The report into MAIB’s investigation of the listing, flooding and grounding of pure car and truck carrier Hoegh Osaka on the Bramble Bank in the Solent on 3rd January 2015 has been published.
In his statement to the media, Steve Clinch, The Chief inspector of Marine accidents stated:
“The MAIB’s investigation found that Hoegh Osaka’s stability did not meet the minimum international requirements for ships proceeding to sea. The cargo loading plan had not been adjusted for a change to the ship’s usual journey pattern and the number of vehicles due to be loaded according to the pre-stowage plan was significantly different from that of the final tally. The estimated weight of cargo was also less than the actual weight. Crucially, the assumed distribution of ballast on board bore no resemblance to reality, which resulted in the ship leaving Southampton with a higher centre of gravity than normal.
This accident is a stark reminder of what can happen when shortcuts are taken in the interest of expediency. It is therefore imperative that working practices adopted by the car carrier industry ensure that there is always sufficient time and that accurate data is available on completion of cargo operations to enable the stability of such vessels to be properly calculated before departure.”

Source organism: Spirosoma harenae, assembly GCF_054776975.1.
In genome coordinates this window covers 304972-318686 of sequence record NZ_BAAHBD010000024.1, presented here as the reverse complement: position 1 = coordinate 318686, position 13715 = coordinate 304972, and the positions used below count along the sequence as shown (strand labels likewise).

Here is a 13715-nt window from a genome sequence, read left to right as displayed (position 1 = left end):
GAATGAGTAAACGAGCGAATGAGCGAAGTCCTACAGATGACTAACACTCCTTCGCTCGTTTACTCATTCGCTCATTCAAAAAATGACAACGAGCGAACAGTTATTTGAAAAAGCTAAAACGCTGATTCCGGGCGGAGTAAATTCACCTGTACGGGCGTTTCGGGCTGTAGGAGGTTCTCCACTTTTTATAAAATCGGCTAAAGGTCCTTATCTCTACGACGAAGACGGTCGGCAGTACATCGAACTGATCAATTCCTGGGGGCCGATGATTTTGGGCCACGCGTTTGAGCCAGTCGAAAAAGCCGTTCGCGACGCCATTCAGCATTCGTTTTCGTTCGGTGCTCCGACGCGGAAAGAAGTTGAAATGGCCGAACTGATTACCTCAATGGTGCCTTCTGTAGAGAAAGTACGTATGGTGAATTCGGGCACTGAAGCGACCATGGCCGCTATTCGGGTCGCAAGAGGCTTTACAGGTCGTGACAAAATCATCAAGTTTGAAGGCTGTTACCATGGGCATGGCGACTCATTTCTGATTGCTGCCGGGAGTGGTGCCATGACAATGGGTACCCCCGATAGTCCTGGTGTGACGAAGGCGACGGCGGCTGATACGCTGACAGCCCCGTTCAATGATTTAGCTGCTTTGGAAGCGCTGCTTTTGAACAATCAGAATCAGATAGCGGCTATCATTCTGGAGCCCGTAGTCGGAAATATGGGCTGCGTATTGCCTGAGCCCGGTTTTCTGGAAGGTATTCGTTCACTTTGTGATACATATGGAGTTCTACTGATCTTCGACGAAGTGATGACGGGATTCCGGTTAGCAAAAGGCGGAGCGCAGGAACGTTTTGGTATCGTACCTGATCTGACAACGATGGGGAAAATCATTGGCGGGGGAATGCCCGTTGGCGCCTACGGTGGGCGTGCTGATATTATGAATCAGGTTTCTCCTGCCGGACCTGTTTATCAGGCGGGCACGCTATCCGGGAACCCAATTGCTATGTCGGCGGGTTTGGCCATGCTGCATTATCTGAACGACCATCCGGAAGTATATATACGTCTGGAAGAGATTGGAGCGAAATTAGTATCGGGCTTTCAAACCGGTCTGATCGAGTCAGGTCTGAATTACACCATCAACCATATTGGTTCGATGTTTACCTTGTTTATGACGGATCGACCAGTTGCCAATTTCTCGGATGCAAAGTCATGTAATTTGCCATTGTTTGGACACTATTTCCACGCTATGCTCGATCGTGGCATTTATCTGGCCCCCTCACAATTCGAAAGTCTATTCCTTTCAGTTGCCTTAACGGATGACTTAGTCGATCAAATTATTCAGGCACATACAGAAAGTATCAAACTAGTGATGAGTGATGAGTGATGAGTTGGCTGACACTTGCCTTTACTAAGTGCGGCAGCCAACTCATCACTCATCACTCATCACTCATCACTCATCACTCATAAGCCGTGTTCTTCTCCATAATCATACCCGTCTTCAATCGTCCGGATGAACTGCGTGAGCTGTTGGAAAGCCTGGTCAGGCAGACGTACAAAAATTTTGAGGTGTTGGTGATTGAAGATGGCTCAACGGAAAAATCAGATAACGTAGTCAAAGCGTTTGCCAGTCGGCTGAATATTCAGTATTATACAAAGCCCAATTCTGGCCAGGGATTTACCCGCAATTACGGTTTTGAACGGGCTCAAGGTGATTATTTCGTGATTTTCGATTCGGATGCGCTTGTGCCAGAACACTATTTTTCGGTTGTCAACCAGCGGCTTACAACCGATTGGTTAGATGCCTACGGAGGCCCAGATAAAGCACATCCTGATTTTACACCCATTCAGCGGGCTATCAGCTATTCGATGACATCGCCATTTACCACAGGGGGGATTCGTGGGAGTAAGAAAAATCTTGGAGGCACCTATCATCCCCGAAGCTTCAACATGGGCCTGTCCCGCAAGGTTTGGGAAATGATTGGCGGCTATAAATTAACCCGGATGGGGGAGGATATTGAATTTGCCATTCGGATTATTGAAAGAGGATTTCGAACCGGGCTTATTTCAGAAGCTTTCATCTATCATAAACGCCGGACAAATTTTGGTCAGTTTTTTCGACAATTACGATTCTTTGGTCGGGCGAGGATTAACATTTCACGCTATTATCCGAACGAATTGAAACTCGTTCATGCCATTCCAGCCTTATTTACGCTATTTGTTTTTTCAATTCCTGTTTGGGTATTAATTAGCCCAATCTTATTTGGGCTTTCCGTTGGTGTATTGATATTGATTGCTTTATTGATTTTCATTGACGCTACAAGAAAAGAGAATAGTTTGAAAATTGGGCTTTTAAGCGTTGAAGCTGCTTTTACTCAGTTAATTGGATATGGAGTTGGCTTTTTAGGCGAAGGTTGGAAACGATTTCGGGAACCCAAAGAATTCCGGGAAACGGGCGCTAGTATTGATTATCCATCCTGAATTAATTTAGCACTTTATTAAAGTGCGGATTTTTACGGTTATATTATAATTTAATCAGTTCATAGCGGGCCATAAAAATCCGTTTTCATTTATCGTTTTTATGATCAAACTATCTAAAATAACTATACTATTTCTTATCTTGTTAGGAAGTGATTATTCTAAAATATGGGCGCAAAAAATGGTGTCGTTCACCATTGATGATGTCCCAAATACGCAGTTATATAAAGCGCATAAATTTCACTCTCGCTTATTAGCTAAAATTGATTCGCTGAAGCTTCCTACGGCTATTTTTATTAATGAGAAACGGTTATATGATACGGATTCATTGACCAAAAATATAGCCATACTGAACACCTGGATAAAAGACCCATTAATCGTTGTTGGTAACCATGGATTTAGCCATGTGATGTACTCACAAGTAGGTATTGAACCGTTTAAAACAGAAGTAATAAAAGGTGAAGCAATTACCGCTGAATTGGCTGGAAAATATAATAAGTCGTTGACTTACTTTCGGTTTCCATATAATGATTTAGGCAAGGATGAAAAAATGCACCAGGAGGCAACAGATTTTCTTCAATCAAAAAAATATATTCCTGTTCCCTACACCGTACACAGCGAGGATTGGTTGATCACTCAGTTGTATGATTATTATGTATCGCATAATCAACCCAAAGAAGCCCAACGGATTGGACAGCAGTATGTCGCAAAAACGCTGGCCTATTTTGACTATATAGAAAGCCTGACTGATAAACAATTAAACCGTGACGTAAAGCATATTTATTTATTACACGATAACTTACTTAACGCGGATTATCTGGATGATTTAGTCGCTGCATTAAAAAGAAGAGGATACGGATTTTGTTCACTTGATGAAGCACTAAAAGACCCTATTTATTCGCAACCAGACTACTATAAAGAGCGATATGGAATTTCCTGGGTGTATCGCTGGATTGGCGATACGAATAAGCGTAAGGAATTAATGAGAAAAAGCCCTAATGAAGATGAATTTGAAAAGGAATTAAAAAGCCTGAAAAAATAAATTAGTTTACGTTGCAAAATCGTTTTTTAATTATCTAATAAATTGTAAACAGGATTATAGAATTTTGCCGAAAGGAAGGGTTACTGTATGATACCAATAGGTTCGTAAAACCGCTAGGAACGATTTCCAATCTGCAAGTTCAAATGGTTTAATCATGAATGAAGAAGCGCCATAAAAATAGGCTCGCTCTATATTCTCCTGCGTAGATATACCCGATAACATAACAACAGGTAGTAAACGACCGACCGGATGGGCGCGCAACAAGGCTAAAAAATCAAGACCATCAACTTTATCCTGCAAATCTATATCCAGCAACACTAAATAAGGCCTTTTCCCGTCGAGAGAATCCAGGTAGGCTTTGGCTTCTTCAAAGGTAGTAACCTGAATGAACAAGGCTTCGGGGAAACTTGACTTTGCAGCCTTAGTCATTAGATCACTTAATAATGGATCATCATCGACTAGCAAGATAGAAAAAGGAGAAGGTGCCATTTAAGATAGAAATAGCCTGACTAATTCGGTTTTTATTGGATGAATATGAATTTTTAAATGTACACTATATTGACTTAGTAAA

The investigation found that the cargo had shifted as a result of the ship listing. It was not the cause of the list.
The weight of cargo on board was underestimated, leading to the actual weight being 265 tonnes higher than that calculated.
The ship’s ballast water system was not fully serviceable, with all but one of the gauges for each ballast tank being unserviceable, a situation that had existed since at least July 2014. It was possible to take manual readings of the amount of water in each ballast tank. To calculate how much water was transferred between tanks, the pumps were timed using their capacity of 7 tonnes per minute.
Some of the straps used to secure the cargo to the deck were found not to meet regulations in force at the time, only being half as strong as they should have been.
In this day and age, this is a totally unacceptable situation. Lives were put at risk due to this incompetence.
The MAIB have produced a safety flyer which has been distributed throughout the shipping industry.
The flyer states that sufficient time must be made before departure for an accurate stability calculation to be completed and that the master has the ultimate responsibility for the safety of the ship. This responsibility cannot be delegated to shore-based managers or charterers’ representatives. It also says that a loading computer is an effective and useful tool for the safe running of a ship. However, its output can only be as accurate as the information entered into it.
Let’s hope things get tightened up and that we do not experience a repeat of this woeful episode.